Pebble Count

The composition of the streambed and banks is an important facet of stream character, influencing channel form and hydraulics, erosion rates, sediment supply, and other parameters. Observations tell us that steep mountain streams with beds of boulders and cobbles act differently from low-gradient streams with beds of sand or silt. You can document this difference by collecting representative samples of the bed materials using a procedure called a pebble count. The basic technique is known as the Wolman pebble count. It requires two people, one with a metric ruler and one is a recorder. The ruler-person walks the stream and randomly selects substrate material, while the other records the results of the measurements. Pebble counts can be completed using grids, transects, zig-zags etc. Whatever procedure you select be consistent.

Pebble Axis


Select the portion of the reach that you wish to measure (this may be the entire reach or riffles only). For stream characterization, sample pools, runs and riffles in the same proportions as they occur in the study reach. For other purposes, it may be more appropriate to use a random method, transects, or zig-zag pattern.

Most SOPs recommends collecting and measuring a minimum of 100 particles. Start at a selected point near the downstream end of the reach. Starting on the shoreline, take a step into the stream. Averting your gaze, pick up the first particle touched by the tip of your index finger at the toe of your wader. Measure the intermediate axis (neither the longest nor shortest of the three mutually perpendicular sides of each particle picked up). Continue across the channel in an upstream direction towards the opposite bank and repeat the process, continuing to pick up particles until you have the requisite number of measurements. Measure embedded particles or those too large to be moved in place.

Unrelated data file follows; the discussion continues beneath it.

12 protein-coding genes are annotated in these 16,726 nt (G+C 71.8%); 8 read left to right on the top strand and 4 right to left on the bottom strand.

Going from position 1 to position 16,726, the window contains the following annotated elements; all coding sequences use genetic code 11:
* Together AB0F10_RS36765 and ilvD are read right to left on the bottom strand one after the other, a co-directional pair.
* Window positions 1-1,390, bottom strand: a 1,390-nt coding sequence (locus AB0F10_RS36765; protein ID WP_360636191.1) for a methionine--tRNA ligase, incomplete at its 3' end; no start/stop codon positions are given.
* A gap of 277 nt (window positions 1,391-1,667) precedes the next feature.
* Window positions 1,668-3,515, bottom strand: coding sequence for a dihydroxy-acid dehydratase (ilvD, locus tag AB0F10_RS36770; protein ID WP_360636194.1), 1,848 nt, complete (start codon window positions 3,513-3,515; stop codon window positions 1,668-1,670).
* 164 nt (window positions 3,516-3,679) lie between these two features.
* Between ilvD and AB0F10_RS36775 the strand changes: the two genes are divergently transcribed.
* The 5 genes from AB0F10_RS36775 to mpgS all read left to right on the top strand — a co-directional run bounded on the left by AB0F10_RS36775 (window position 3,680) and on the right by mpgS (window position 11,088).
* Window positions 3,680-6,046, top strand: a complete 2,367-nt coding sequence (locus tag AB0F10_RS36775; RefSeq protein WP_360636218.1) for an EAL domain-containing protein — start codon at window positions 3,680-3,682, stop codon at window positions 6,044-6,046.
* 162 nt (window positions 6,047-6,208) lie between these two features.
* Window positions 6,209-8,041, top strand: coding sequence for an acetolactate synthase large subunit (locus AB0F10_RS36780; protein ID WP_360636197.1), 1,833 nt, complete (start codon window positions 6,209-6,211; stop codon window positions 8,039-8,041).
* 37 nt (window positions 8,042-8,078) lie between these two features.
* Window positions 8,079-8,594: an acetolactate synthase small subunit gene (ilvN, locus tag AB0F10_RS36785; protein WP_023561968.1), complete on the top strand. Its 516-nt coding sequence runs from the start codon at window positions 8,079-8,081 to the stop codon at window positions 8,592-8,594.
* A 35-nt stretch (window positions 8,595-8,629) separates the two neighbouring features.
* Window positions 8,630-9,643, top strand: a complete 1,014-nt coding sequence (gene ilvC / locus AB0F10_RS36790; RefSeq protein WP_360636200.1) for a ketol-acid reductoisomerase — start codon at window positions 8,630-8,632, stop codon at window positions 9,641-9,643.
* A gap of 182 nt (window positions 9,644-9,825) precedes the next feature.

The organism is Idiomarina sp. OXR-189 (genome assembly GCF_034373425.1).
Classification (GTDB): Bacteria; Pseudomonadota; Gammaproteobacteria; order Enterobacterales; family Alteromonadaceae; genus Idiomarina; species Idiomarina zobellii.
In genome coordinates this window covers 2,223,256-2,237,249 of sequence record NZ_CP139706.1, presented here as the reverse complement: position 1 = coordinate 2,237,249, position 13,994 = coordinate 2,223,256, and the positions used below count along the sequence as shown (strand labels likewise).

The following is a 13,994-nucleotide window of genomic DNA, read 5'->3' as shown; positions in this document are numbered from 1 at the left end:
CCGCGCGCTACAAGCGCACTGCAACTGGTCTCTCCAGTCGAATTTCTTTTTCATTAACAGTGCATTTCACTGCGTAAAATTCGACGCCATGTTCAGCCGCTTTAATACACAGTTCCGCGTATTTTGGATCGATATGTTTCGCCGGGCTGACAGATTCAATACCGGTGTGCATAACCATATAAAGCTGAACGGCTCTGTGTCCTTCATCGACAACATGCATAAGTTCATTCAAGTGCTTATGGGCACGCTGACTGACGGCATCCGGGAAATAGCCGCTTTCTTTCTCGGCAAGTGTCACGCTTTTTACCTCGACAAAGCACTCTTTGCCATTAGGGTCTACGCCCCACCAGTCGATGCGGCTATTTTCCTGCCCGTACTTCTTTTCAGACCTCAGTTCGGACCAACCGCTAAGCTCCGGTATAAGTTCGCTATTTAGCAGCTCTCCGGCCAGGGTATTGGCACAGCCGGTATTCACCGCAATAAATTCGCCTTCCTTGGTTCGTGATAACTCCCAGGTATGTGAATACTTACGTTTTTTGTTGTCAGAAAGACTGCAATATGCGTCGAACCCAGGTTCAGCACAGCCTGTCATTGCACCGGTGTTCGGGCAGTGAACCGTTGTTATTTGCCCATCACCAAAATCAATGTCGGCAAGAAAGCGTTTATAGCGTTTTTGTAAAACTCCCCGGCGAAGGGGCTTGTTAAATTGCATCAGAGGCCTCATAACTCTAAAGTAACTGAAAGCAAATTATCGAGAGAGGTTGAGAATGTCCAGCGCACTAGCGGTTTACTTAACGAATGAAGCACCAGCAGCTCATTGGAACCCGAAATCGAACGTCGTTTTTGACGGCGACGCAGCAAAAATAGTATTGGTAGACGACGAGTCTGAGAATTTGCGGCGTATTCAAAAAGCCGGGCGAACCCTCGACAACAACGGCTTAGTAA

Fine Gravel
Coarse Gravel
Woody Debris

Size Range
Very Small (Smooth Feel)
Very Small (Grainy Feel)
2 - 16 mm
17 - 64 mm
65 - 256 mm
257 - 1025 mm
> 1025 mm (or large solid surface)
Sticks, leaves, etc


There are several methods that can be used to perform pebble counts. The most straight forward approach is:

  1. Traverse across the stream perpendicular to flow using 10-meter transects (for 100-meter reach)
  2. Use a zigzag pattern
  3. Stratify the reach according to bed features and them proportionately (i.e. % riffles, runs and pools)

The pebble count is one of a variety of methods that can be used alone or in combination to evaluate sediment processes in small streams. Others procedures include BEHI-NBS, erosion pins, monumented cross-sections, habitat assessment, keeping photo-logs and more. In 2006 WIB created a protocol that incorporates many of these methods.


  • Zigzag Pattern

    Zigzag pattern illustration.

  • Data Sheet

    Pebble count methods field sheet.

  • Streambank/Sediment Monitoring

    Monitoring is an essential component of stream restoration because it allows stakeholders to see what progress is being made, provides load reduction estimates and provides information on the types of restoration that can best achieve project goals. However, obtaining quantifiable results from streambank restoration projects has been difficult. There are a wide range of monitoring techniques to document erosion or sedimentation, but often they are intended to provide data for project design not environmental results.